In that magical week between Christmas and New Year’s Day when, if you have the week off you can forget which day of the week it is, I finally did something I’ve wanted to do for a long time: Watch all six Thin Man movies.

For a gift, I was given the box set with all six movies and a seventh disc with documentaries on stars William Powell and Myrna Loy. I watched a movie per day from 26 to 31 December, writing a review per day. I had seen the first two more than once, but movies three through six was brand new to me.

For the record and to make my point, here are the movies and release dates (with links to my reviews, if you are interested):

The Thin Man (1934)
After the Thin Man (1936)
Another Thin Man (1939)
Shadow of the Thin Man (1941)
The Thin Man Goes Home (1945)
Song of the Thin Man (1947)

Three films debuted in the 1930s. The first in May 1934, a mere five months after the book’s publication. Christmas Day 1936 saw the release of the second film while it was Thanksgiving 1939 for the third. The fourth came out in November 1941, a mere three weeks before the Pearl Harbor attacks propelled America into World War II. The fifth film was released in January 1945 when the end of the war was in sight while the last landed in theaters August 1947, two full years after the V-J Day.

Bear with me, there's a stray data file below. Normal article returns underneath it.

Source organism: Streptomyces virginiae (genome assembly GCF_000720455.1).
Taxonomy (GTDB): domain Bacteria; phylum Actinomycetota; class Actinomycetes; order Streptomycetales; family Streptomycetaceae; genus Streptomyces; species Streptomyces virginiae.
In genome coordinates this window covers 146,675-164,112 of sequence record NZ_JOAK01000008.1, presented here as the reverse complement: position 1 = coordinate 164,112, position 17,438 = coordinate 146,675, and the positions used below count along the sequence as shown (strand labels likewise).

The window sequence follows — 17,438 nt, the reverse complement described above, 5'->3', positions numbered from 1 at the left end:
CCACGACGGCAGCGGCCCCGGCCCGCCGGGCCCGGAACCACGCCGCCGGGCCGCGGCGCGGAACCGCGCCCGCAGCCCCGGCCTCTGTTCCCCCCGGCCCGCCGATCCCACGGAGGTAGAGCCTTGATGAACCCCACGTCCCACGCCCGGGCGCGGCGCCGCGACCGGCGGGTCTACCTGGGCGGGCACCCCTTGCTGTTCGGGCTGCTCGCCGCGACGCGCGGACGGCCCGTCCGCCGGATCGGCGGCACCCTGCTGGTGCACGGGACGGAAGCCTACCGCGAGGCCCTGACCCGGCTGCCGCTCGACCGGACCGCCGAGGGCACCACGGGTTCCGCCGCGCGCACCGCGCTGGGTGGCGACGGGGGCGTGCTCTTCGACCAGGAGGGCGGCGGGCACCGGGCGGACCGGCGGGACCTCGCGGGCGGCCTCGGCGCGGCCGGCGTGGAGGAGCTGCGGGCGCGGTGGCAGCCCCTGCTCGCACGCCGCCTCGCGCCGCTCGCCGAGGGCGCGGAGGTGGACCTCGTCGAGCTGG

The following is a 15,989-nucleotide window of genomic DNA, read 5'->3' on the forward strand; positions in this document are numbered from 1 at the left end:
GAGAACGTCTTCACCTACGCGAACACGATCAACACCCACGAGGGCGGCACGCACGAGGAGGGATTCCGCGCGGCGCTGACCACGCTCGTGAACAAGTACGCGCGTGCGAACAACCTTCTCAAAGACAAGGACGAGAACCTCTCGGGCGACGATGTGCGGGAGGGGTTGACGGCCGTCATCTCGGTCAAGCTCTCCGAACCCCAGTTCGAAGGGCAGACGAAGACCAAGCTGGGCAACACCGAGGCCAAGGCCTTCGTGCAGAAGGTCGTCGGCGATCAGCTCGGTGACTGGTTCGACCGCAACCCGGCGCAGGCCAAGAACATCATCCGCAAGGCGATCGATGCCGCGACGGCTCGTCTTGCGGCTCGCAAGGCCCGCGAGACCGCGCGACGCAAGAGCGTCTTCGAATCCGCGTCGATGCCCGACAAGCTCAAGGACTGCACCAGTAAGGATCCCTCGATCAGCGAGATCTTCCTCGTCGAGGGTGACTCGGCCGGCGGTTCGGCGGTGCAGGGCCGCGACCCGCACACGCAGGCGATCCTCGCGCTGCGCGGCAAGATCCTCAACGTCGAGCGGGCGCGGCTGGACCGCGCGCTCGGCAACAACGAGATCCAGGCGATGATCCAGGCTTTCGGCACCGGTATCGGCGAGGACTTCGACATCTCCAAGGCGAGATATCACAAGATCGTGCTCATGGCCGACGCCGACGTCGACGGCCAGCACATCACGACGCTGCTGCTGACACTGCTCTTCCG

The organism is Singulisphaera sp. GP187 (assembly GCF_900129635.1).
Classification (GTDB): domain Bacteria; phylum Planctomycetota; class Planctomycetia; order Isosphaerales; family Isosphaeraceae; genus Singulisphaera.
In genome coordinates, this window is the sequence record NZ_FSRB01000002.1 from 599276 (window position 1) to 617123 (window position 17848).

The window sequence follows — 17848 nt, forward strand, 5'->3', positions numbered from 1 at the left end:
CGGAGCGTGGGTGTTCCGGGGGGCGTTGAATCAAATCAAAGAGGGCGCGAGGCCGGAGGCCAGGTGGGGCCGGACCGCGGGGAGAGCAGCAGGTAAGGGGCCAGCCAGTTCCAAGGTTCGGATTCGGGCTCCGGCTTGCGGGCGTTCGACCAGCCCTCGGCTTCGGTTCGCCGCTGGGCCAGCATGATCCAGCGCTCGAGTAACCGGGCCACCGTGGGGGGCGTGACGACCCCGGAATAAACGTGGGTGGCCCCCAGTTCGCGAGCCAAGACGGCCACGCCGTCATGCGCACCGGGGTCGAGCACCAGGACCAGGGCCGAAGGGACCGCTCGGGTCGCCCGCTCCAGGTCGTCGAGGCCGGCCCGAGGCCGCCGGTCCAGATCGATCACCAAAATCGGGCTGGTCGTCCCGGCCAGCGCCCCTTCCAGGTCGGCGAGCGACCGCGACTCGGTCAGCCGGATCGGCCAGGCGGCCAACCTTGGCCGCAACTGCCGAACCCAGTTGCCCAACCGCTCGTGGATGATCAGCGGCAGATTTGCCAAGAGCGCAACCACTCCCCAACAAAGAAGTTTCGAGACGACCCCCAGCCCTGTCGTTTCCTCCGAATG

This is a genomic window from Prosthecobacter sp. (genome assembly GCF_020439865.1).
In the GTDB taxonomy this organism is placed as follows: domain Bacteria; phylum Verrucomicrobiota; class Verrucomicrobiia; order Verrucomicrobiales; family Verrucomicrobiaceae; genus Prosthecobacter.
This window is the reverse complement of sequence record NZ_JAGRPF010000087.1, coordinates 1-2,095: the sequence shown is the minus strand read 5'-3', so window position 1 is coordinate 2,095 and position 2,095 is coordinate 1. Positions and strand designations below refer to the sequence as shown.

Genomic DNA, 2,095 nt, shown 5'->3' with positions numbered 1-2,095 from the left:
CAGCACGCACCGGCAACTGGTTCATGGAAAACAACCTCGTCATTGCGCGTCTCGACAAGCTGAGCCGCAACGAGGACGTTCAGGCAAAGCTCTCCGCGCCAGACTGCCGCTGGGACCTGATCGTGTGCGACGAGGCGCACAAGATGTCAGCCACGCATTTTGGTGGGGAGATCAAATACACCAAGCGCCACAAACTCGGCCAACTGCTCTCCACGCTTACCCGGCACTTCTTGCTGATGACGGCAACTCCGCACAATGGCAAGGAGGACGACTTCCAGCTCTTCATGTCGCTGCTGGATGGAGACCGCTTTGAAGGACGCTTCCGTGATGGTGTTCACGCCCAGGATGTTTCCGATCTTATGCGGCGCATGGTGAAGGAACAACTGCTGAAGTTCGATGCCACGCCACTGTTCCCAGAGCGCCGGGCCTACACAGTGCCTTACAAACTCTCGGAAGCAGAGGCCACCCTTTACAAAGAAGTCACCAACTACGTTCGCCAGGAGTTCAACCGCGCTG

In watching them in a row, it was fascinating to watch history progress through the films.

If you know anything about these films, you probably know the witty banter between the two leads and the copious amounts of alcohol consumed. But modern viewers may forget that The Thin Man arrived in theaters a mere six months after the repeal of Prohibition. Sure, there may have been a lot of drinking on the down low during the 1920s, but I suspect a large percentage of the viewing audience adhered to the Volstead Act (enacted in 1920, thirteen years ago for folks in 1934) rather than risk arrest. Thus, to see Nick and Nora Charles throw back martinis one after the other must have seemed edgy. But, I suspect, more than a few watched this movie and then headed out to a bar with the full knowledge they were allowed to drink again.